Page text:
GM Tips is our series to help Storytellers and Game Masters improve their craft and create memorable roleplaying experiences. Last week we talked about gaming group horror stories and this week, we get a little evil with killing your PC’s.
Death is rarely the end for characters in our roleplaying games thanks to a plethora of resurrection spells, cloning, or even a change in creature types. Heck, Healing Word in Dungeons & Dragons is powerful enough to prevent certain death, and in Eclipse Phase you’re functionally immortal already. One could argue that these mechanics are to help prevent the swinging nature of dice—preventing the game from tanking when the storyteller is on a hot streak. I’ve stood on my soapbox before and championed the cause against killing the characters previously, but sometimes your party of happy-go-lucky murderers needs to die.
As a storyteller, we can ham up an encounter and eradicate anyone. It’s really not hard, and each system has a GM win-card. In Vampire: The Masquerade; declare a blood hunt and send legions of enemies after them. In Eclipse Phase; hijack their brain and rewrite their personality. In D&D; bottle up their souls so they can’t escape. Yet these are just tools to an end. If your party has moved down the path of sadistic, cruel and stupid or a single PC needs serious consequences for an action, then these tips are for your chronicle.
Invoke Their Legacy
Clever players and kind storytellers will always allow the character to return from the dead so my favorite method of death doesn’t involve targeting hit points on a character sheet. Go after their legacy instead. Every character has a litany of deeds they’ve achieved over their adventures and having a pissed off organization work to tarnish their reputation does wonders. If they’ve any family or students they’ve trained up, attacking them is good fuel, and if they’ve any beloved animal companion, create a John Wick scenario and go after the dog.
Turning their backgrounds against them is a great way to showcase consequences. When a cleric keeps engaging in shady behavior, their church is a great source of conflict to bring forth. Sure, the player may have kept things a secret, but it’s not like these NPCs don’t have powerful scrying magic themselves and would keep tabs on their agents right? Even in organized play adventures where it’s difficult to kill characters that can just go to another table, you can still go after their factions or their equipment. Ensure character’s death is beyond their health-track is what this tip boils down to. It’s the same no matter what system or engine you are playing.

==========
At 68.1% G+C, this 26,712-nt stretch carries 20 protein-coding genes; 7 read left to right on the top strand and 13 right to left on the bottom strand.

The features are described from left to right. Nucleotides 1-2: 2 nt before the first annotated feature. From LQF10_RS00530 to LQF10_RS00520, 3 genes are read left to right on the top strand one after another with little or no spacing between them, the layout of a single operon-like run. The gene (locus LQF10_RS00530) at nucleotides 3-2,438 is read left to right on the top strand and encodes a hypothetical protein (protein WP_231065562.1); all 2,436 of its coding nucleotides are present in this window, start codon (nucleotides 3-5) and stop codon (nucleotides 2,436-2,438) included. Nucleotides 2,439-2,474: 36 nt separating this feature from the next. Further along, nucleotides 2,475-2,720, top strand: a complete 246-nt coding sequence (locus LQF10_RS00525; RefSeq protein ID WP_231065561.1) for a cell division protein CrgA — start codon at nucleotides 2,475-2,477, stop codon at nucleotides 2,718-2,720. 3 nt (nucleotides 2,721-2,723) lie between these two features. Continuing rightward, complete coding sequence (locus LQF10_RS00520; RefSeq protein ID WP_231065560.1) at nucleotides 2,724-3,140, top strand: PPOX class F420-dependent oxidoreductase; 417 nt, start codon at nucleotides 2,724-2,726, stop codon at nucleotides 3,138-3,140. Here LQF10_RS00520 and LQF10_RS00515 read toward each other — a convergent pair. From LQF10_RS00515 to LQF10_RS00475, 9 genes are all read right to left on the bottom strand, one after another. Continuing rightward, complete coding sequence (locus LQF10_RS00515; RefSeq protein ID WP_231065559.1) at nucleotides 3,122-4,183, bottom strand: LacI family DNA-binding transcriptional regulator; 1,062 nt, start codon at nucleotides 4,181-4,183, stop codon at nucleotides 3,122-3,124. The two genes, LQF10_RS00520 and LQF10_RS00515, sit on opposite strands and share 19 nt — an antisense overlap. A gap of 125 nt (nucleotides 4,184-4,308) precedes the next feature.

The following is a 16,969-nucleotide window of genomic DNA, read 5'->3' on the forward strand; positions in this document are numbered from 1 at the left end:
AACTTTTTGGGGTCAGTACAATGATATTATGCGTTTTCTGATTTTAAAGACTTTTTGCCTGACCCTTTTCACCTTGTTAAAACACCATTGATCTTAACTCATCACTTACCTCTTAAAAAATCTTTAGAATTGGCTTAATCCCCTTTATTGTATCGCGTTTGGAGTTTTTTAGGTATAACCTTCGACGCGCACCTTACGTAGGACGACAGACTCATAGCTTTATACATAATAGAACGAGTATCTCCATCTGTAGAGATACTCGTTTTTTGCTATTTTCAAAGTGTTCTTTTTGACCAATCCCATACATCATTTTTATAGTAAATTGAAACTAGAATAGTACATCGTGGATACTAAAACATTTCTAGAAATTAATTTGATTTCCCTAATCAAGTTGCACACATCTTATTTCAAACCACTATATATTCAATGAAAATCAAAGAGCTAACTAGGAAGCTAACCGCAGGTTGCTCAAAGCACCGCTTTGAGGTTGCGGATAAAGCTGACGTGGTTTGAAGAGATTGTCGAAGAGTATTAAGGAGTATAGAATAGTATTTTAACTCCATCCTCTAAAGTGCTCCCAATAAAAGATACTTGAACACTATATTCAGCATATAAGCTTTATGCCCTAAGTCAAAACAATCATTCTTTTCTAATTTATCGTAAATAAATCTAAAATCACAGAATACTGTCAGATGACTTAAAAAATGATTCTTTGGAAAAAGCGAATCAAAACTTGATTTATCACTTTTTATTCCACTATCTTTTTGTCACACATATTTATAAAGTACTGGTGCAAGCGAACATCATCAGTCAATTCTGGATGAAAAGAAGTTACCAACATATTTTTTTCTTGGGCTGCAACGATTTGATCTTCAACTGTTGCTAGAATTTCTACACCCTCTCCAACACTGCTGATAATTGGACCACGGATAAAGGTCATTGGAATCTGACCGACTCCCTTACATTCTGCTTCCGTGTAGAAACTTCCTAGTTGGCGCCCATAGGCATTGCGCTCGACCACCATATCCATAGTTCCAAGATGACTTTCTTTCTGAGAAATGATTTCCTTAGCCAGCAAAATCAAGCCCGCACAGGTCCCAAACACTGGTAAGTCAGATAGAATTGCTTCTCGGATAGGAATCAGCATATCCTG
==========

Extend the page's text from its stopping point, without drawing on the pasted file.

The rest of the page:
Reincarnation Isn’t Guaranteed
Taking reincarnation off the table can instantly ground your campaign and get real. In most cases, this requires a world rewrite. A fantasy campaign could be run with low magic, perhaps even restricting divine magic entirely and relying upon the few magical items that exist. A science fiction campaign just needs to let the prospect of cloning or body swaps go away, and urban fantasy ones just need to erase ghosts from the world. When players know that their death is final, the adventures they embark on instantly have more gravitas to them, so it’s important that they know ahead of time—they aren’t coming back.
Yet we CAN surprise them after they die. It does require an extra scene or three, perhaps even a full table session to do properly. Once a party member dies, and the group goes to revive them, run a side scene with that character in the afterlife (or in the digital world for sci-fi folks) where complications arise. Perhaps the character gets a stellar offer to go fight a war on another plane? Or perhaps their deity is unhappy with them? A truly terrifying scenario would be to narrate for everyone in the game that the character being lost in an eternal black void (like if the server they were stored on got unplugged). Your goal with removing any semblance of reincarnation is to invoke horror and dread (and that may require extra scenes to explain it).
Death Is An End, But Not For The Player
Players (and storytellers) get attached to their characters and so when true death finally happens it can be a shock. No doubt, it was a loss on their end, and it’s the end of that characters tale. It’s easy to say that a new character will plop in and the adventuring party will be happy to have them, but that’s not why we are here. When players need to learn consequences for their actions, those consequences need to be felt long after. You should have a funeral in the game and keep twisting that knife. For example, have NPC investigators follow up with the party on where that character went.
Additionally, guilt by association is a fair judgment call for particularly heinous crimes on behalf of a single character. While one may have been sentenced to death, or on the wrong side of a political movement, the rest of the party should feel some backlash as well. These aftershocks to a death scene not only reinforce the impact of a character’s death, they also add a resolution to the players involved.
How do you handle character death in your chronicles? Let us know in the comments below!
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Featured Image by: Critical Role Vecna – Caio Santos @ Blacksalander
Image Credits: Critical Role Battling Vecna by Jasmine Grant, Critical Role
Rick Heinz is the author of The Seventh Age: Dawn, and a storyteller with a focus on LARPs, Wraith: The Oblivion, Eclipse Phase, and many more. You can follow game or urban fantasy related thingies on Twitter or Facebook.